I'm currently up to my neck in paperwork of the worst possible kind, and I don't mean my tax return - that is a treat for another day!
No, this kind of paperwork is to do with tracking back through my records of instrument allocations, as part of my work as a peri music teacher.
Notes and spreadsheets and annotations that seemed fine at the time suddenly become a morass of strange numbers, cryptic comments and indecipherable abbreviations. Normally the process of recording, and reconciling the instrument numbers slides through unchallenged; the year ends, everything gets thrust into document wallets, shoved into a box and I start over again with the new year.
This year has been different. I have spent hours and hours tracking back through old emails, drawing charts plotting the journey of clarinets through the year from child to repair to child, trying to find and understand all the paper trails snarling around the computer, my notebooks, various ring binders...
It is not helped when instrument number 424 suddenly morphs into number 429 - that baffled me for a while until I realised that the numbers 4 and 9, handwritten on the instrument cases, could easily be mistaken for each other. And were there 5, or 6, or 7 instruments sent for repair from that school? Did they get put on "the van"? Why have they not turned up at "the stores"? Why are the numbers so mis-matched? Closer inspection of the paper work reveals that I may well have slipped a row when reading off the numbers from one spreadsheet and entering them onto another...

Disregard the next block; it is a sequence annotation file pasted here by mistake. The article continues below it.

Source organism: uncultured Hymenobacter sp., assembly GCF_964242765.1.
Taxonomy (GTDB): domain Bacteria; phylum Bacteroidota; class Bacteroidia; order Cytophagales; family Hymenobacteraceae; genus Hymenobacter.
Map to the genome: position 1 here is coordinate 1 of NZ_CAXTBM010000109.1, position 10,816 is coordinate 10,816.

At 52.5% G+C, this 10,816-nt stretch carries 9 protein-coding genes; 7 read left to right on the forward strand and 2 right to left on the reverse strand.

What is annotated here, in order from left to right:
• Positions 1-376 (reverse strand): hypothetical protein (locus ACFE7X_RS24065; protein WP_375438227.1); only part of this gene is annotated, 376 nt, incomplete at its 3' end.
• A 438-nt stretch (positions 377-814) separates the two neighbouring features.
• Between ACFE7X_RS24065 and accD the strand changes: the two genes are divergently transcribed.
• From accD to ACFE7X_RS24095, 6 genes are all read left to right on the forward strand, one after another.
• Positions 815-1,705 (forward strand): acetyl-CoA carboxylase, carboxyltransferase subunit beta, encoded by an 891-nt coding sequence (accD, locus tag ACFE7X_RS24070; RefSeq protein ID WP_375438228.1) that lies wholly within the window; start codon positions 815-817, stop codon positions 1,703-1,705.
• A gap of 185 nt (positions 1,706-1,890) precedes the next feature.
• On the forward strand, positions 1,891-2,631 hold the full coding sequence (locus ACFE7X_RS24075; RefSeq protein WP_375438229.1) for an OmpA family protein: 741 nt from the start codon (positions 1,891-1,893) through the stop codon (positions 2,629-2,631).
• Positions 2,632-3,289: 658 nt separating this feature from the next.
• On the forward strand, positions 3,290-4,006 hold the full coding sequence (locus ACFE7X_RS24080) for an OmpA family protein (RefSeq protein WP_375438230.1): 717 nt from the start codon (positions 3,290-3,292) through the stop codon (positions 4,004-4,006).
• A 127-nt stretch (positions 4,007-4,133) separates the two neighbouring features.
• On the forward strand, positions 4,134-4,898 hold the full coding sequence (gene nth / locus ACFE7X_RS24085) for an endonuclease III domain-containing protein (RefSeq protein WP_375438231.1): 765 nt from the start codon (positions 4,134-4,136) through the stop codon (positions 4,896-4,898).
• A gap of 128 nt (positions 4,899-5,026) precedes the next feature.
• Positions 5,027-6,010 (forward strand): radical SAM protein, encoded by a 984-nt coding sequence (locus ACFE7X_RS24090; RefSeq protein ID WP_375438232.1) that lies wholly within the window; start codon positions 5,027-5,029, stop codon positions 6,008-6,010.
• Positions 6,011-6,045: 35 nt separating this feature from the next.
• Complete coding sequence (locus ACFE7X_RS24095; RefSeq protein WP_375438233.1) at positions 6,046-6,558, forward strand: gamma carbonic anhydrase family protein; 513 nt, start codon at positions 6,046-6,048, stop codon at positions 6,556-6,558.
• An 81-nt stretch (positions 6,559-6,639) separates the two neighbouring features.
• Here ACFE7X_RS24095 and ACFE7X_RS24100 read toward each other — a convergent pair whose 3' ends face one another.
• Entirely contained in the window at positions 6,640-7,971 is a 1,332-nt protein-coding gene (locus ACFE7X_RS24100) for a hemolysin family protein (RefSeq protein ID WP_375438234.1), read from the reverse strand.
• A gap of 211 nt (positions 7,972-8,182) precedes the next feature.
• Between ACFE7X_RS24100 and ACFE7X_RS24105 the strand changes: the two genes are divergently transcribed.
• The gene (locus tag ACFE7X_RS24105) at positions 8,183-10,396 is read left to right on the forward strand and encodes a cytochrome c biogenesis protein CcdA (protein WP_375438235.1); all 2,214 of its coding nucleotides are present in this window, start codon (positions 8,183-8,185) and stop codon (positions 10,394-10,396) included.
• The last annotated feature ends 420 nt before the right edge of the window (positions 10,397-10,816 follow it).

Why can't I do something as simple as write down the the numbers, and the children they were allocated to, and keep track?
This kind of accuracy is not in my training. As a performer, you do spend a lot of time in the early stages of learning a piece getting everything - notes, rhythm, phrasing, dynamics, fingering - I really do mean everything - exactly correct, and the first phase of my record keeping has, as far as I know, always been accurate.
But then, the exact edges of this perfectionism need to give way to artistic interpretation. A "Digital" exactitude becomes an infinitely variable "Analogue" reproduction of the score, as the human interface between score and instrument breathes life into what was mere mechanical obedience to the instructions on the page. You only have to listen to the difference between a synthesised play through (for example, using music-writing software such as "sibelius" or "finale") and a live performance to see what I mean. The live performance may well have slips and wrong notes, but it will also have that quality of "Life" which gives it real meaning and beauty.
This appears to be what has happened to my record keeping. The initial phase of recording instruments and names, way back last September (I'm talking 2011 here!) seems fine - neat, accurate, clear. As the year has progressed, these careful rows and columns have been overlaid by layers of human interpretation, and now nothing makes sense any more.
The good news is that I may have solved one conundrum, represented by the picture at the top. The missing instrument may well be a phantom instrument that I added the inventory as an error back in January. I'm not sure if I can actually PROVE this, however. I thought I had solved the other problem, but then I had a glass of sherry and the solution just evaporated into thin air. Back to the paper piles!